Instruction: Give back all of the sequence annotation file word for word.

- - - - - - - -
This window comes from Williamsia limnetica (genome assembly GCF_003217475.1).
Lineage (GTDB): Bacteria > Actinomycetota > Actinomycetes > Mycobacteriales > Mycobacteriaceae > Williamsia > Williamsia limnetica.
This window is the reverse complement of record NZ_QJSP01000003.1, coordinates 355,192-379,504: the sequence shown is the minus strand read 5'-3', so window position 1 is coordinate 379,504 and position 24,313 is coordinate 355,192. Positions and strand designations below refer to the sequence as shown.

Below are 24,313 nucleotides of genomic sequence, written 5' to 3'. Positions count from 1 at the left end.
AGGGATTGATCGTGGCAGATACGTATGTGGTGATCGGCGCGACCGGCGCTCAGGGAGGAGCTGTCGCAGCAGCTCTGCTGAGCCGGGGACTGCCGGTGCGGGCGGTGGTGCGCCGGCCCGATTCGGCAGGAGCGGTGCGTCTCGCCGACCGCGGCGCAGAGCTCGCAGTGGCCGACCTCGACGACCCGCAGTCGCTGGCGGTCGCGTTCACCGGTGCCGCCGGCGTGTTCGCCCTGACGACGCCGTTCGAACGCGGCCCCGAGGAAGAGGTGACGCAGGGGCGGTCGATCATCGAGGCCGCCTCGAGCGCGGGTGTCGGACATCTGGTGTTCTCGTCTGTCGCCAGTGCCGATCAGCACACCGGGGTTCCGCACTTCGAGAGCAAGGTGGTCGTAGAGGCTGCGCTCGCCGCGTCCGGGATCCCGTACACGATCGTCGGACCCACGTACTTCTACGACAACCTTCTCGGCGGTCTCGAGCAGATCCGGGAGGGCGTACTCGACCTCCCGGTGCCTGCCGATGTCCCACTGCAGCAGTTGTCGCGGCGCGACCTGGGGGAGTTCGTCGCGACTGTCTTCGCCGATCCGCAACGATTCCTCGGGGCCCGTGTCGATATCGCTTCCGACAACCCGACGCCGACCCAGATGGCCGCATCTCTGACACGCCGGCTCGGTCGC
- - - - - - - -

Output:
This window comes from Williamsia limnetica (genome assembly GCF_003217475.1).
Lineage (GTDB): Bacteria > Actinomycetota > Actinomycetes > Mycobacteriales > Mycobacteriaceae > Williamsia > Williamsia limnetica.
This window is the reverse complement of record NZ_QJSP01000003.1, coordinates 355,192-379,504: the sequence shown is the minus strand read 5'-3', so window position 1 is coordinate 379,504 and position 24,313 is coordinate 355,192. Positions and strand designations below refer to the sequence as shown.

Below are 24,313 nucleotides of genomic sequence, written 5' to 3'. Positions count from 1 at the left end.
AGGGATTGATCGTGGCAGATACGTATGTGGTGATCGGCGCGACCGGCGCTCAGGGAGGAGCTGTCGCAGCAGCTCTGCTGAGCCGGGGACTGCCGGTGCGGGCGGTGGTGCGCCGGCCCGATTCGGCAGGAGCGGTGCGTCTCGCCGACCGCGGCGCAGAGCTCGCAGTGGCCGACCTCGACGACCCGCAGTCGCTGGCGGTCGCGTTCACCGGTGCCGCCGGCGTGTTCGCCCTGACGACGCCGTTCGAACGCGGCCCCGAGGAAGAGGTGACGCAGGGGCGGTCGATCATCGAGGCCGCCTCGAGCGCGGGTGTCGGACATCTGGTGTTCTCGTCTGTCGCCAGTGCCGATCAGCACACCGGGGTTCCGCACTTCGAGAGCAAGGTGGTCGTAGAGGCTGCGCTCGCCGCGTCCGGGATCCCGTACACGATCGTCGGACCCACGTACTTCTACGACAACCTTCTCGGCGGTCTCGAGCAGATCCGGGAGGGCGTACTCGACCTCCCGGTGCCTGCCGATGTCCCACTGCAGCAGTTGTCGCGGCGCGACCTGGGGGAGTTCGTCGCGACTGTCTTCGCCGATCCGCAACGATTCCTCGGGGCCCGTGTCGATATCGCTTCCGACAACCCGACGCCGACCCAGATGGCCGCATCTCTGACACGCCGGCTCGGTCGC